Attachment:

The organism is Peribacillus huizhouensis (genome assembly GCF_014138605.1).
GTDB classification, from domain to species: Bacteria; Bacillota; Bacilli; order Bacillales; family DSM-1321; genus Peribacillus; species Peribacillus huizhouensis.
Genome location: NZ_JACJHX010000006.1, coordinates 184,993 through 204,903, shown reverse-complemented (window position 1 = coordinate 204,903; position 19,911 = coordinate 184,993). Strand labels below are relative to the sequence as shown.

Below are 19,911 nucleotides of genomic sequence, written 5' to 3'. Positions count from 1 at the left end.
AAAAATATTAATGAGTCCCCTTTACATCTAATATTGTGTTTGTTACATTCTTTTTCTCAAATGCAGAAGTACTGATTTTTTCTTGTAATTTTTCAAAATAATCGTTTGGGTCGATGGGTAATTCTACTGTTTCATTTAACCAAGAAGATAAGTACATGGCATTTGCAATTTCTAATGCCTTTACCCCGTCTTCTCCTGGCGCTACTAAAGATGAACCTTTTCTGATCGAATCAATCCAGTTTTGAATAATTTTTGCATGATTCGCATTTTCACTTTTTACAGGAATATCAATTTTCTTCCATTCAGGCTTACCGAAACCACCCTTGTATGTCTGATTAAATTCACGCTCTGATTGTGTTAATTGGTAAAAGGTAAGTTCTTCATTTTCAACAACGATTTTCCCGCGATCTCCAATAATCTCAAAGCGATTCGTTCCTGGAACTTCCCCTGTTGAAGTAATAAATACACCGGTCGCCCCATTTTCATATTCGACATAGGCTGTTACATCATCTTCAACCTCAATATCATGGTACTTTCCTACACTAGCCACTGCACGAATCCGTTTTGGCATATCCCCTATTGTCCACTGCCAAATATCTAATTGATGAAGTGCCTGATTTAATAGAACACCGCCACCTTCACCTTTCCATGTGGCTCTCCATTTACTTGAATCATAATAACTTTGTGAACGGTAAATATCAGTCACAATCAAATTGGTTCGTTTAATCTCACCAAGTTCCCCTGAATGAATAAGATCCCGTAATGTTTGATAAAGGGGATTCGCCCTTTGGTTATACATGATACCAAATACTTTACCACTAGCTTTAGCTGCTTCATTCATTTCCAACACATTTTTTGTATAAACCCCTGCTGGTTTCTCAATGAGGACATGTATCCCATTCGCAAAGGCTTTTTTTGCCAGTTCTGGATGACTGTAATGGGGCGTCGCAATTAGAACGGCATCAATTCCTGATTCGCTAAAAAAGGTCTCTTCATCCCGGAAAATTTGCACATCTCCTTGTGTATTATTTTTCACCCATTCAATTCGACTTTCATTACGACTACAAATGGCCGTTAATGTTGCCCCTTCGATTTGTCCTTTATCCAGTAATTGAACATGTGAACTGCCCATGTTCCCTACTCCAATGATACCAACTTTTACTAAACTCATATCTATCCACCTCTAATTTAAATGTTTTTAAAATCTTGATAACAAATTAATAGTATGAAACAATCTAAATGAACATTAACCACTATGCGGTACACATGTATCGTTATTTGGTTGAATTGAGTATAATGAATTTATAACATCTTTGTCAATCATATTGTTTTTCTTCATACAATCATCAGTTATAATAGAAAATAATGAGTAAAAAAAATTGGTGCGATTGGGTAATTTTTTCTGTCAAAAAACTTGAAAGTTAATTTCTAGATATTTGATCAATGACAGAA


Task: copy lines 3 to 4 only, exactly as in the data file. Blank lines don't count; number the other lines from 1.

Genome location: NZ_JACJHX010000006.1, coordinates 184,993 through 204,903, shown reverse-complemented (window position 1 = coordinate 204,903; position 19,911 = coordinate 184,993). Strand labels below are relative to the sequence as shown.

Below are 19,911 nucleotides of genomic sequence, written 5' to 3'. Positions count from 1 at the left end.